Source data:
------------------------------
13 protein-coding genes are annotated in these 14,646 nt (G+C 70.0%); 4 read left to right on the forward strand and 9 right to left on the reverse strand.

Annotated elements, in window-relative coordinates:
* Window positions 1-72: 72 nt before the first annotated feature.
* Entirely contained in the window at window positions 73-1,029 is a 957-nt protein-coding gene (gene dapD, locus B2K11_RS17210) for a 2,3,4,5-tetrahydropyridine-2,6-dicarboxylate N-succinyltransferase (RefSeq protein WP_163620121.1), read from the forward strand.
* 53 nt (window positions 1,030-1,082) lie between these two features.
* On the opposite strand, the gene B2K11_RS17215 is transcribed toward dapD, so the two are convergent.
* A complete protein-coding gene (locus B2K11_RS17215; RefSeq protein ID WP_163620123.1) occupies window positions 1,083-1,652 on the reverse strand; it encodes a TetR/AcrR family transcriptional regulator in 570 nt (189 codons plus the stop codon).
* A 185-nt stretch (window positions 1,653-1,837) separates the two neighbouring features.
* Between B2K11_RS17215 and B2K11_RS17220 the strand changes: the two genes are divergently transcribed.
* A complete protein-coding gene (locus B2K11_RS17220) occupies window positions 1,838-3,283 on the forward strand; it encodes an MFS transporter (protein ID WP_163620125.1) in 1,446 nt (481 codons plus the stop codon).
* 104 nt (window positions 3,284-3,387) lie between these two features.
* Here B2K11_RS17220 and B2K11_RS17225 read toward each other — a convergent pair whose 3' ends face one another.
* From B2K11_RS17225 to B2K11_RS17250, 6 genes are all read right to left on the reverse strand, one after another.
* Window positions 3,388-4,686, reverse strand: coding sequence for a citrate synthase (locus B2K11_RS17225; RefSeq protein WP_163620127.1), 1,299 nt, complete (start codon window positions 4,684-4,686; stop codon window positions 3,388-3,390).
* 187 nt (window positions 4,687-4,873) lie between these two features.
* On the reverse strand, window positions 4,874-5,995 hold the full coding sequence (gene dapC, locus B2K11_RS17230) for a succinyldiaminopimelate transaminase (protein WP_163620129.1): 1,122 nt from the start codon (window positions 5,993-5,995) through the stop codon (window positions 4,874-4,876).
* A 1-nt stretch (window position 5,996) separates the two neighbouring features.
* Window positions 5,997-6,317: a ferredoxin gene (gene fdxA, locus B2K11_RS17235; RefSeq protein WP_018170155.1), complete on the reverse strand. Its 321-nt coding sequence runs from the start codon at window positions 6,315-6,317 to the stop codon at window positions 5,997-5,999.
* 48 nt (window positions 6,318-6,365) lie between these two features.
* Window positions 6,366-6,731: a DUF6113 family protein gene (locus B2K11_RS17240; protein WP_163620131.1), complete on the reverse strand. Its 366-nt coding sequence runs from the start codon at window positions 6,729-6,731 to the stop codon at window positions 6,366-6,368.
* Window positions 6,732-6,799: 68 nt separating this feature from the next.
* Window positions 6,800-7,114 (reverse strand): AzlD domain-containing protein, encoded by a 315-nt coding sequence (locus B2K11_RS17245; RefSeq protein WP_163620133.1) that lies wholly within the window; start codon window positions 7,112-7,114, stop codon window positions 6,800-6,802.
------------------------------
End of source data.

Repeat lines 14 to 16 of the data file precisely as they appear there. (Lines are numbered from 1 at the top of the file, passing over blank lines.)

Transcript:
* Window positions 3,388-4,686, reverse strand: coding sequence for a citrate synthase (locus B2K11_RS17225; RefSeq protein WP_163620127.1), 1,299 nt, complete (start codon window positions 4,684-4,686; stop codon window positions 3,388-3,390).
* 187 nt (window positions 4,687-4,873) lie between these two features.
* On the reverse strand, window positions 4,874-5,995 hold the full coding sequence (gene dapC, locus B2K11_RS17230) for a succinyldiaminopimelate transaminase (protein WP_163620129.1): 1,122 nt from the start codon (window positions 5,993-5,995) through the stop codon (window positions 4,874-4,876).